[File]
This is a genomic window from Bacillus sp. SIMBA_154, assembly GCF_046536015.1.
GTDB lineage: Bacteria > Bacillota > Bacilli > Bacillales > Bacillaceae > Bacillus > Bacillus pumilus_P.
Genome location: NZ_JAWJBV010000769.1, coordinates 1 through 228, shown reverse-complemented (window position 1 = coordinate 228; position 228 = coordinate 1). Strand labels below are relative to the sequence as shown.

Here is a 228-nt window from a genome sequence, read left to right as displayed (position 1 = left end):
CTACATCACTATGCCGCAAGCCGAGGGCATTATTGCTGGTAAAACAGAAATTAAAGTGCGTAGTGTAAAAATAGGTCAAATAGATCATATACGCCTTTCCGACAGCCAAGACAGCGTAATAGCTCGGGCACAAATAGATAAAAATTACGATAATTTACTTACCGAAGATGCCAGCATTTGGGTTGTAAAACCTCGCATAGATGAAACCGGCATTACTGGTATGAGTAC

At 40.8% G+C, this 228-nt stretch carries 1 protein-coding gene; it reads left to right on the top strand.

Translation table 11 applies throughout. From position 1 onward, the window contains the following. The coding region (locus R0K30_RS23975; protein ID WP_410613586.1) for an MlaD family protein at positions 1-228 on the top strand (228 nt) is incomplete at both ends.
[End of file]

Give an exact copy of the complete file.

This is a genomic window from Bacillus sp. SIMBA_154, assembly GCF_046536015.1.
GTDB lineage: Bacteria > Bacillota > Bacilli > Bacillales > Bacillaceae > Bacillus > Bacillus pumilus_P.
Genome location: NZ_JAWJBV010000769.1, coordinates 1 through 228, shown reverse-complemented (window position 1 = coordinate 228; position 228 = coordinate 1). Strand labels below are relative to the sequence as shown.

Here is a 228-nt window from a genome sequence, read left to right as displayed (position 1 = left end):
CTACATCACTATGCCGCAAGCCGAGGGCATTATTGCTGGTAAAACAGAAATTAAAGTGCGTAGTGTAAAAATAGGTCAAATAGATCATATACGCCTTTCCGACAGCCAAGACAGCGTAATAGCTCGGGCACAAATAGATAAAAATTACGATAATTTACTTACCGAAGATGCCAGCATTTGGGTTGTAAAACCTCGCATAGATGAAACCGGCATTACTGGTATGAGTAC

At 40.8% G+C, this 228-nt stretch carries 1 protein-coding gene; it reads left to right on the top strand.

Translation table 11 applies throughout. From position 1 onward, the window contains the following. The coding region (locus R0K30_RS23975; protein ID WP_410613586.1) for an MlaD family protein at positions 1-228 on the top strand (228 nt) is incomplete at both ends.